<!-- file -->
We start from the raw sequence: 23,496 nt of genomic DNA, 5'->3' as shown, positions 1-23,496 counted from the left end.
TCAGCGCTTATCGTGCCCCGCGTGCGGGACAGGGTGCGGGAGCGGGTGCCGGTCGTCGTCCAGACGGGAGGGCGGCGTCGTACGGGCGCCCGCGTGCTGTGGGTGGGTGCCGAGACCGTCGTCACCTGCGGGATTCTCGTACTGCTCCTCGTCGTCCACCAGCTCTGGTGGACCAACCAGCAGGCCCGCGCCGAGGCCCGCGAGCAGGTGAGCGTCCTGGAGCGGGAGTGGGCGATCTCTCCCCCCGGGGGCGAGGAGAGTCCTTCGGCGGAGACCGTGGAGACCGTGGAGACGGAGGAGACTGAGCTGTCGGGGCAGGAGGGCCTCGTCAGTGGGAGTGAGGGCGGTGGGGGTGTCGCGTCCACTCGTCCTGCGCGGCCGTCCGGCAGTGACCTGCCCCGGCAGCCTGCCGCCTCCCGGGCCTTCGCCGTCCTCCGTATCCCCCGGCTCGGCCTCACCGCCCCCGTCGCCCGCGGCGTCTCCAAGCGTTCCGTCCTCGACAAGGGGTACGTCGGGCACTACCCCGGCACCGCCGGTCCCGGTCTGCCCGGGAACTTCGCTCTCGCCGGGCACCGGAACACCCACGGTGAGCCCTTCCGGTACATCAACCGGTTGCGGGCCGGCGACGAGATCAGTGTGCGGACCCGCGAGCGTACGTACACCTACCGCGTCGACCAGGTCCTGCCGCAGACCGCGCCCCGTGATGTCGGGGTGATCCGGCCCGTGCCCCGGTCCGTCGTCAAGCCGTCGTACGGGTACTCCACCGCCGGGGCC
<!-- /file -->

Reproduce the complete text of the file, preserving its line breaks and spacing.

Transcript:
We start from the raw sequence: 23,496 nt of genomic DNA, 5'->3' as shown, positions 1-23,496 counted from the left end.
TCAGCGCTTATCGTGCCCCGCGTGCGGGACAGGGTGCGGGAGCGGGTGCCGGTCGTCGTCCAGACGGGAGGGCGGCGTCGTACGGGCGCCCGCGTGCTGTGGGTGGGTGCCGAGACCGTCGTCACCTGCGGGATTCTCGTACTGCTCCTCGTCGTCCACCAGCTCTGGTGGACCAACCAGCAGGCCCGCGCCGAGGCCCGCGAGCAGGTGAGCGTCCTGGAGCGGGAGTGGGCGATCTCTCCCCCCGGGGGCGAGGAGAGTCCTTCGGCGGAGACCGTGGAGACCGTGGAGACGGAGGAGACTGAGCTGTCGGGGCAGGAGGGCCTCGTCAGTGGGAGTGAGGGCGGTGGGGGTGTCGCGTCCACTCGTCCTGCGCGGCCGTCCGGCAGTGACCTGCCCCGGCAGCCTGCCGCCTCCCGGGCCTTCGCCGTCCTCCGTATCCCCCGGCTCGGCCTCACCGCCCCCGTCGCCCGCGGCGTCTCCAAGCGTTCCGTCCTCGACAAGGGGTACGTCGGGCACTACCCCGGCACCGCCGGTCCCGGTCTGCCCGGGAACTTCGCTCTCGCCGGGCACCGGAACACCCACGGTGAGCCCTTCCGGTACATCAACCGGTTGCGGGCCGGCGACGAGATCAGTGTGCGGACCCGCGAGCGTACGTACACCTACCGCGTCGACCAGGTCCTGCCGCAGACCGCGCCCCGTGATGTCGGGGTGATCCGGCCCGTGCCCCGGTCCGTCGTCAAGCCGTCGTACGGGTACTCCACCGCCGGGGCC